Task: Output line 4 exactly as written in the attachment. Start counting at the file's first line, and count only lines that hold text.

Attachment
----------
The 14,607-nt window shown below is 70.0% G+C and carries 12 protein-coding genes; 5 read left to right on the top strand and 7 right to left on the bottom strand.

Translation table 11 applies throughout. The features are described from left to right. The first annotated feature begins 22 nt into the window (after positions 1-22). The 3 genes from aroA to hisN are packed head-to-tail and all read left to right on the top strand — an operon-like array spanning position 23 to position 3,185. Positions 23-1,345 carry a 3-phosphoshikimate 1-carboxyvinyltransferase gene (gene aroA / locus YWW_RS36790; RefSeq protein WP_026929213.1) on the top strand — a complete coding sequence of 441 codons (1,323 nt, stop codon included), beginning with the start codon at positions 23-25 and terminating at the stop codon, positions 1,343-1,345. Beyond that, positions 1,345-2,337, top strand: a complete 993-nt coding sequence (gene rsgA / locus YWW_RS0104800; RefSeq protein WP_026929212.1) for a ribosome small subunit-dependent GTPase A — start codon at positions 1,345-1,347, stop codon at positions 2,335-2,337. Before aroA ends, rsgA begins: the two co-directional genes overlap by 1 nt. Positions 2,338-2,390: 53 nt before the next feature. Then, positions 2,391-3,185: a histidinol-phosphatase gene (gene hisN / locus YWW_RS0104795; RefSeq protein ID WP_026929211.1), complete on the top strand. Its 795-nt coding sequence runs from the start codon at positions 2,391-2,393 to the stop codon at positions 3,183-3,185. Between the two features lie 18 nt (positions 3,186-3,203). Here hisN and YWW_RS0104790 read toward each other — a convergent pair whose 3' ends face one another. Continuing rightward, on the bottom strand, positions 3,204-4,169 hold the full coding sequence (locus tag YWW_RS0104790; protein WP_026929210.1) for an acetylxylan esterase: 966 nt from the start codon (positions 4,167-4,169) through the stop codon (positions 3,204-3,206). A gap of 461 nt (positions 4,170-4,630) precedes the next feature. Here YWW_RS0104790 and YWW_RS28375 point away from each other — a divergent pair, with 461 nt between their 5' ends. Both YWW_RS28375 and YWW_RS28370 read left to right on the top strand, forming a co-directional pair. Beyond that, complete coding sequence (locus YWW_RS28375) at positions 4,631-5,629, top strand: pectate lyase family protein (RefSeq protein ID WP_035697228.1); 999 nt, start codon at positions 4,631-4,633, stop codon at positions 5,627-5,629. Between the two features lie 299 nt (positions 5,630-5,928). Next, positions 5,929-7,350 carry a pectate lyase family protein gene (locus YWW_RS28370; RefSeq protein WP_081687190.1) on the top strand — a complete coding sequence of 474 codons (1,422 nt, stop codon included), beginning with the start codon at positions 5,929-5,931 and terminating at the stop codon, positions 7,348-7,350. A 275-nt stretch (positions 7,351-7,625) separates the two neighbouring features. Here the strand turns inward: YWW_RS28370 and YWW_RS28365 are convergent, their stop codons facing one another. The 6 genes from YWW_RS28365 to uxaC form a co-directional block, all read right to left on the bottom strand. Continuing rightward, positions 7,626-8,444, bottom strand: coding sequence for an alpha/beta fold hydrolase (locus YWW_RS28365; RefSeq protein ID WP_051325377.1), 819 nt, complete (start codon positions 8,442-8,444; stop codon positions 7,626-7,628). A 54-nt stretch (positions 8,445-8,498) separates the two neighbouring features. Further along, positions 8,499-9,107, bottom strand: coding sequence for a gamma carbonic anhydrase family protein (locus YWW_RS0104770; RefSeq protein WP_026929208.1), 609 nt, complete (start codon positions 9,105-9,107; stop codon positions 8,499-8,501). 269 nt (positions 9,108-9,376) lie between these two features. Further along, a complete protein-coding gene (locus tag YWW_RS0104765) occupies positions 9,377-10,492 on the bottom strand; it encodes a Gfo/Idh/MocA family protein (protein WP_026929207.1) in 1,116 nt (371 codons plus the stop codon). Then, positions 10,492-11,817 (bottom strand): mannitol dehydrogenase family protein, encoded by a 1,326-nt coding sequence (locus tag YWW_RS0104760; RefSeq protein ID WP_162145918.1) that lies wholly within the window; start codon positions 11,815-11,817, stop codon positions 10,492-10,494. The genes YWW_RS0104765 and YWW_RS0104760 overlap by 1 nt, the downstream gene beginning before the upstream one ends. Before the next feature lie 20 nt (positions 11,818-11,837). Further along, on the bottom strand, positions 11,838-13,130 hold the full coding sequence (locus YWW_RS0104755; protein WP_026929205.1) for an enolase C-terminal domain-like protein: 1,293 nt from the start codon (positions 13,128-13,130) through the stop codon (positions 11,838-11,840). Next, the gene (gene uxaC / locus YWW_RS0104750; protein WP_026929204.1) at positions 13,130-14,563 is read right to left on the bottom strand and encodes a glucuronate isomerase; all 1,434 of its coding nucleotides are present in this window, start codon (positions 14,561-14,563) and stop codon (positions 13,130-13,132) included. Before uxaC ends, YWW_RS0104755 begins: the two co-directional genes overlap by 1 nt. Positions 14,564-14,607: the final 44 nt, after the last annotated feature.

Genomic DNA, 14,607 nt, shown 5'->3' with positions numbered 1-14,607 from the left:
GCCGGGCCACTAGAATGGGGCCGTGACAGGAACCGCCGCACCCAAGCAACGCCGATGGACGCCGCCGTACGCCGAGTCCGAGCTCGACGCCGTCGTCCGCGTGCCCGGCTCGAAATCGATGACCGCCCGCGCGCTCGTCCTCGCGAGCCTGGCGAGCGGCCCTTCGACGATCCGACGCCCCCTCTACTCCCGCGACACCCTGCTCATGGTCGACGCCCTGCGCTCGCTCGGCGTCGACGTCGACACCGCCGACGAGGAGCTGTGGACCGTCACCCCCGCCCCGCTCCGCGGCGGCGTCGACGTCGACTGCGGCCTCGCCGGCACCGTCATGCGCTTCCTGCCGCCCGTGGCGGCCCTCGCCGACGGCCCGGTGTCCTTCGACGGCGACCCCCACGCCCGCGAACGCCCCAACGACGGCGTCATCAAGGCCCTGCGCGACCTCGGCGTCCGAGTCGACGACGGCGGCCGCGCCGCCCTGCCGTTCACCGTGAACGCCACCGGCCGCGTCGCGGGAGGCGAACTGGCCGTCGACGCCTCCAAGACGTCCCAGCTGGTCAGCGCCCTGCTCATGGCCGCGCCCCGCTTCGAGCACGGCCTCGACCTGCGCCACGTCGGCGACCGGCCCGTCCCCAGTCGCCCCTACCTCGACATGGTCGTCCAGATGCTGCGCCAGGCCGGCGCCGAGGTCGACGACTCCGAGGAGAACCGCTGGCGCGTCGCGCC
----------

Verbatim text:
GCCGGGCCACTAGAATGGGGCCGTGACAGGAACCGCCGCACCCAAGCAACGCCGATGGACGCCGCCGTACGCCGAGTCCGAGCTCGACGCCGTCGTCCGCGTGCCCGGCTCGAAATCGATGACCGCCCGCGCGCTCGTCCTCGCGAGCCTGGCGAGCGGCCCTTCGACGATCCGACGCCCCCTCTACTCCCGCGACACCCTGCTCATGGTCGACGCCCTGCGCTCGCTCGGCGTCGACGTCGACACCGCCGACGAGGAGCTGTGGACCGTCACCCCCGCCCCGCTCCGCGGCGGCGTCGACGTCGACTGCGGCCTCGCCGGCACCGTCATGCGCTTCCTGCCGCCCGTGGCGGCCCTCGCCGACGGCCCGGTGTCCTTCGACGGCGACCCCCACGCCCGCGAACGCCCCAACGACGGCGTCATCAAGGCCCTGCGCGACCTCGGCGTCCGAGTCGACGACGGCGGCCGCGCCGCCCTGCCGTTCACCGTGAACGCCACCGGCCGCGTCGCGGGAGGCGAACTGGCCGTCGACGCCTCCAAGACGTCCCAGCTGGTCAGCGCCCTGCTCATGGCCGCGCCCCGCTTCGAGCACGGCCTCGACCTGCGCCACGTCGGCGACCGGCCCGTCCCCAGTCGCCCCTACCTCGACATGGTCGTCCAGATGCTGCGCCAGGCCGGCGCCGAGGTCGACGACTCCGAGGAGAACCGCTGGCGCGTCGCGCC